JOHANNESBURG – Tel Aviv University (TAU) researchers, together with the German Cancer Research Center (DKFZ) in Heidelberg, have discovered the mechanism by which melanoma spreads to other organs in the body, and have found ways to prevent the metastasis.
“We hope that our findings will help turn melanoma into a non-threatening, easily curable disease,” said head researcher Dr Carmit Levy, from the Department of Human Molecular Genetics and Biochemistry at TAU’s Sackler School of Medicine.
The TAU research paper was released by the Israeli Government Press Office on Tuesday morning. It was also published in an article on Monday in the scientific journal, Nature Cell Biology.
In the landmark discovery, the TAU researchers unravelled the metastatic mechanism of melanoma, the most aggressive of all skin cancers.
The scientists discovered that before spreading to other organs, the tumour sends out tiny vesicles containing molecules of microRNA.
These induce morphological changes in the dermis – in preparation for receiving and transporting the cancer cells.
The researchers also found chemical substances that can stop the process, and are therefore promising drug candidates.
Melanoma, the most aggressive and lethal type of skin cancer, causes the death of one person every 52 minutes according to data from the Skin Cancer Foundation, and the number of diagnosed cases has been on the rise for the past three decades.
Despite a range of therapies developed over the years, there is still no full remedy for this life-threatening disease.
“The threat of melanoma is not in the initial tumour that appears on the skin, but rather in its metastasis – cancer cells sent off to colonise in vital organs like the brain, lungs, liver and bones,” said Levy.
“We discovered how the cancer spreads to distant organs, and found ways to stop the process before the metastatic stage.”
The researchers began by examining pathology samples taken from melanoma patients, and the findings were striking.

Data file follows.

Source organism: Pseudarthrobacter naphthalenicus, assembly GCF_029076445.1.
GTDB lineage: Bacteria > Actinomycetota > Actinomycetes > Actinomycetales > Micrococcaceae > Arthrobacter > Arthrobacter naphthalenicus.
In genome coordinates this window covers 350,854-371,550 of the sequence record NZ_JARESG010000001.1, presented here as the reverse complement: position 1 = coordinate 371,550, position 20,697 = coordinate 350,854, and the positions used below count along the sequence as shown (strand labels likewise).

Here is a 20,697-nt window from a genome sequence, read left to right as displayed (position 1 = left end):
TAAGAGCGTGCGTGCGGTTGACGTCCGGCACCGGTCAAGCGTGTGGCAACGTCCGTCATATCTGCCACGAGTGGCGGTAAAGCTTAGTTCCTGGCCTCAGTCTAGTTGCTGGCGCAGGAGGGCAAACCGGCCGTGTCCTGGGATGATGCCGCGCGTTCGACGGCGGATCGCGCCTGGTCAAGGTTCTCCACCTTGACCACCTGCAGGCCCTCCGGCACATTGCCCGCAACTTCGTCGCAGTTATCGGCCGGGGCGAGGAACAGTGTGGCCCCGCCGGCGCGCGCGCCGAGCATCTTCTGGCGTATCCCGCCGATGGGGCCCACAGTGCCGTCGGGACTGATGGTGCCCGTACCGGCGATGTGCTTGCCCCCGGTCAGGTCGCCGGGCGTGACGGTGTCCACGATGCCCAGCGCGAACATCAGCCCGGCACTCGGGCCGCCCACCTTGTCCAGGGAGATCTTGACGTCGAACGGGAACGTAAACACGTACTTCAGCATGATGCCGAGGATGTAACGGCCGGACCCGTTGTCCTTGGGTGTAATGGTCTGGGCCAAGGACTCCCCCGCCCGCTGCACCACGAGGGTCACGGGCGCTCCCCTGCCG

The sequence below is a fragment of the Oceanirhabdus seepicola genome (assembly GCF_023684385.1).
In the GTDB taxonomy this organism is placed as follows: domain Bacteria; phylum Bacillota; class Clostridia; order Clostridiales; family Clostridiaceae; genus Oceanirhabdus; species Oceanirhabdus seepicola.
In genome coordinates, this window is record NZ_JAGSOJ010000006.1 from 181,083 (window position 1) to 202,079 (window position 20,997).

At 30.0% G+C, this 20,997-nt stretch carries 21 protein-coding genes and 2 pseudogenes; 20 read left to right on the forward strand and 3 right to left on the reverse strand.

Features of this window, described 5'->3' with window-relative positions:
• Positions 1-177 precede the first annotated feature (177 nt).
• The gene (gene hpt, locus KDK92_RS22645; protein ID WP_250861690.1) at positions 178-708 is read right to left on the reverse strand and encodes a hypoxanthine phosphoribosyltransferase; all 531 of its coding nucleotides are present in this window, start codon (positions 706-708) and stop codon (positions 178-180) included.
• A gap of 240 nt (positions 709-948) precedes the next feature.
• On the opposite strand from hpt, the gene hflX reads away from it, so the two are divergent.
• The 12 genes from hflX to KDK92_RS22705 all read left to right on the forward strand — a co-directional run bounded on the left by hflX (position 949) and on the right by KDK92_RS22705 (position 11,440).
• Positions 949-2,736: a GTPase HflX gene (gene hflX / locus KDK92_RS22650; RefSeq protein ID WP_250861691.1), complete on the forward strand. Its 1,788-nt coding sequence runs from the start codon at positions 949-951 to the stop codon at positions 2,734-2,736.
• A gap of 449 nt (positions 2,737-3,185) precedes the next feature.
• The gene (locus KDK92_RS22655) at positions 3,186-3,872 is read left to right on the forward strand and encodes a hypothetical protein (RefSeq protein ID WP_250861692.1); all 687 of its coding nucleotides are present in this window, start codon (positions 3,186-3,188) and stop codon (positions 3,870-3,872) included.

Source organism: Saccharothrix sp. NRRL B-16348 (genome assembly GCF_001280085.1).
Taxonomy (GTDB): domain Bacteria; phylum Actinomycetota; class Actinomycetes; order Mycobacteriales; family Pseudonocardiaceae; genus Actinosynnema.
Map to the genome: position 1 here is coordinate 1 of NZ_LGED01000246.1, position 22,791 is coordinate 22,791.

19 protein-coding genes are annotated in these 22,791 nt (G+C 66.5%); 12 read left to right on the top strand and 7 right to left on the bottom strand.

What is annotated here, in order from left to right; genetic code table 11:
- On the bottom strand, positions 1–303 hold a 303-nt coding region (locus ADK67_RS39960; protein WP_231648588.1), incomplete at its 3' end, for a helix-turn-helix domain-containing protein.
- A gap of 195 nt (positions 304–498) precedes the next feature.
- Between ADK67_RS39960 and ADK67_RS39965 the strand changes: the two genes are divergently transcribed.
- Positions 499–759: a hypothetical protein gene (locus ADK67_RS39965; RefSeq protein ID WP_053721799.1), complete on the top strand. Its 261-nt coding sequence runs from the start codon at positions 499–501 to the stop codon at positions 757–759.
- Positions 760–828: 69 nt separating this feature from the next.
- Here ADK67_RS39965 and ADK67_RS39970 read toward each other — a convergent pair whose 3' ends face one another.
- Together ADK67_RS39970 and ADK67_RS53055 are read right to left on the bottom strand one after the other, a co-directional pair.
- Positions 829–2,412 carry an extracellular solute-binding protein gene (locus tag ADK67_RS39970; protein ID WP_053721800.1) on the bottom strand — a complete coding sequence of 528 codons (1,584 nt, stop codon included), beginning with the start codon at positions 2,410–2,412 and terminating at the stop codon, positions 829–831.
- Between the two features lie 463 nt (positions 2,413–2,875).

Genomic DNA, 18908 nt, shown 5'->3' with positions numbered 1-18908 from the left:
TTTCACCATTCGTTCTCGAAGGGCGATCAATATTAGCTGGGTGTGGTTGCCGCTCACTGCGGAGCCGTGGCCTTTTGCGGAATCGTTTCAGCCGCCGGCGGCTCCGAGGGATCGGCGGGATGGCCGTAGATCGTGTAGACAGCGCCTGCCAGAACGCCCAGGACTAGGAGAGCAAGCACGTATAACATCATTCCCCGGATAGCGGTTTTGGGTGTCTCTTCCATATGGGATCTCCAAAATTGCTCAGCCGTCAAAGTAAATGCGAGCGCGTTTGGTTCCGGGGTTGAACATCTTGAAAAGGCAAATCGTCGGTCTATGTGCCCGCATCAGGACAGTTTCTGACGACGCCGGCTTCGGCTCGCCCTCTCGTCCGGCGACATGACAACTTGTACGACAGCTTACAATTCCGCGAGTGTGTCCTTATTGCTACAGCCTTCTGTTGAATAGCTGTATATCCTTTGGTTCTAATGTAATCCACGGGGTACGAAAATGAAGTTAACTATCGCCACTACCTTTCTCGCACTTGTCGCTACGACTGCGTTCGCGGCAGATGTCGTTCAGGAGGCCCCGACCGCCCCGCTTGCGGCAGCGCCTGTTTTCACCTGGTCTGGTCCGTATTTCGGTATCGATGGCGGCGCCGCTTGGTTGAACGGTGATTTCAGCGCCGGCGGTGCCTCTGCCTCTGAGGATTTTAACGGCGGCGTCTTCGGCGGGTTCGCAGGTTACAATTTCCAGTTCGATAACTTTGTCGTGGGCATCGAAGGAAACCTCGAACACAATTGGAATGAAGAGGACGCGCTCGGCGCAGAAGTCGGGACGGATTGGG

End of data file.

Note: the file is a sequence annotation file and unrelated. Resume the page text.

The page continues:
“We looked at samples of early melanoma, before the invasive stage,” said Levy.
“To our surprise we found changes that had never before been reported, in the morphology of the dermis – the inner layer of the skin. Our next task was to find out what these changes were, and how they related to melanoma.”
In the ensuing long and complex study the group was able to discover – and also block – a central mechanism in the metastasis of melanoma.
According to Levy, scientists have known for years that melanoma forms in the outer layer of the skin, the epidermis.
At this early stage the cancer is unable to send off colonising cancer cells, because it has no access to blood vessels – the highways that carry the cells to other parts of the body.
With no blood vessels present in the epidermis, the tumour first needs to contact the abundant blood vessels running through the dermis. But how is the connection made?
“We found that even before the cancer itself invades the dermis, it sends out tiny vesicles containing molecules of microRNA,” said Levy.
These induce the morphological changes in the dermis, in preparation for receiving and transporting the cancer cells.
“It now became clear to us that by blocking the vesicles, we may be able to stop the disease altogether,” added Levy.
Having discovered the mechanism, the researchers proceeded to look for substances that could intervene and block the process in its earliest stages.
They found two such chemicals: one (SB202190( inhibits the delivery of the vesicles from the melanoma tumour to the dermis; and the other (U0126) prevents the morphological changes in the dermis even after the arrival of the vesicles.
Both substances were tested successfully in the lab, and may serve as promising candidates for future drugs.
In addition, the changes in the dermis, as well as the vesicles themselves, can be used as powerful indicators for early diagnosis of melanoma.
– African News Agency